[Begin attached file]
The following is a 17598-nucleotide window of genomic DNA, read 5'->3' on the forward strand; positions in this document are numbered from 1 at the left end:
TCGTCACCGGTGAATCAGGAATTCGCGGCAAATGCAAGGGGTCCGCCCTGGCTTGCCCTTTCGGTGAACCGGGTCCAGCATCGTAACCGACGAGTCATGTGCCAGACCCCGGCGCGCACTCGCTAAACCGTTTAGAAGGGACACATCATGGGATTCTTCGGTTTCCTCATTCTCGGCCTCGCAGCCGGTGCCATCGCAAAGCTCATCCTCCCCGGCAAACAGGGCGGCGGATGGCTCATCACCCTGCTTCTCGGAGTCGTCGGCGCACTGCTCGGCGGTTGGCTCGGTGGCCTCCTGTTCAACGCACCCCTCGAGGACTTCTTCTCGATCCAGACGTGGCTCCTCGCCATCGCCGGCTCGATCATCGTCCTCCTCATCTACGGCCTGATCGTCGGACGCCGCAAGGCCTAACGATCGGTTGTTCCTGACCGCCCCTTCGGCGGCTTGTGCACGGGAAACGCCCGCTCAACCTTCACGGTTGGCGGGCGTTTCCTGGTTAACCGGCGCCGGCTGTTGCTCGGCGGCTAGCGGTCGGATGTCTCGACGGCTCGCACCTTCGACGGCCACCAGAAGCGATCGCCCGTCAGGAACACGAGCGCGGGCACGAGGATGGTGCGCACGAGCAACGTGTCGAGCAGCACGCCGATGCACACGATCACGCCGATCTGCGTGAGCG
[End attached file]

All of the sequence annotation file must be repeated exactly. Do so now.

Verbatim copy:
The following is a 17598-nucleotide window of genomic DNA, read 5'->3' on the forward strand; positions in this document are numbered from 1 at the left end:
TCGTCACCGGTGAATCAGGAATTCGCGGCAAATGCAAGGGGTCCGCCCTGGCTTGCCCTTTCGGTGAACCGGGTCCAGCATCGTAACCGACGAGTCATGTGCCAGACCCCGGCGCGCACTCGCTAAACCGTTTAGAAGGGACACATCATGGGATTCTTCGGTTTCCTCATTCTCGGCCTCGCAGCCGGTGCCATCGCAAAGCTCATCCTCCCCGGCAAACAGGGCGGCGGATGGCTCATCACCCTGCTTCTCGGAGTCGTCGGCGCACTGCTCGGCGGTTGGCTCGGTGGCCTCCTGTTCAACGCACCCCTCGAGGACTTCTTCTCGATCCAGACGTGGCTCCTCGCCATCGCCGGCTCGATCATCGTCCTCCTCATCTACGGCCTGATCGTCGGACGCCGCAAGGCCTAACGATCGGTTGTTCCTGACCGCCCCTTCGGCGGCTTGTGCACGGGAAACGCCCGCTCAACCTTCACGGTTGGCGGGCGTTTCCTGGTTAACCGGCGCCGGCTGTTGCTCGGCGGCTAGCGGTCGGATGTCTCGACGGCTCGCACCTTCGACGGCCACCAGAAGCGATCGCCCGTCAGGAACACGAGCGCGGGCACGAGGATGGTGCGCACGAGCAACGTGTCGAGCAGCACGCCGATGCACACGATCACGCCGATCTGCGTGAGCG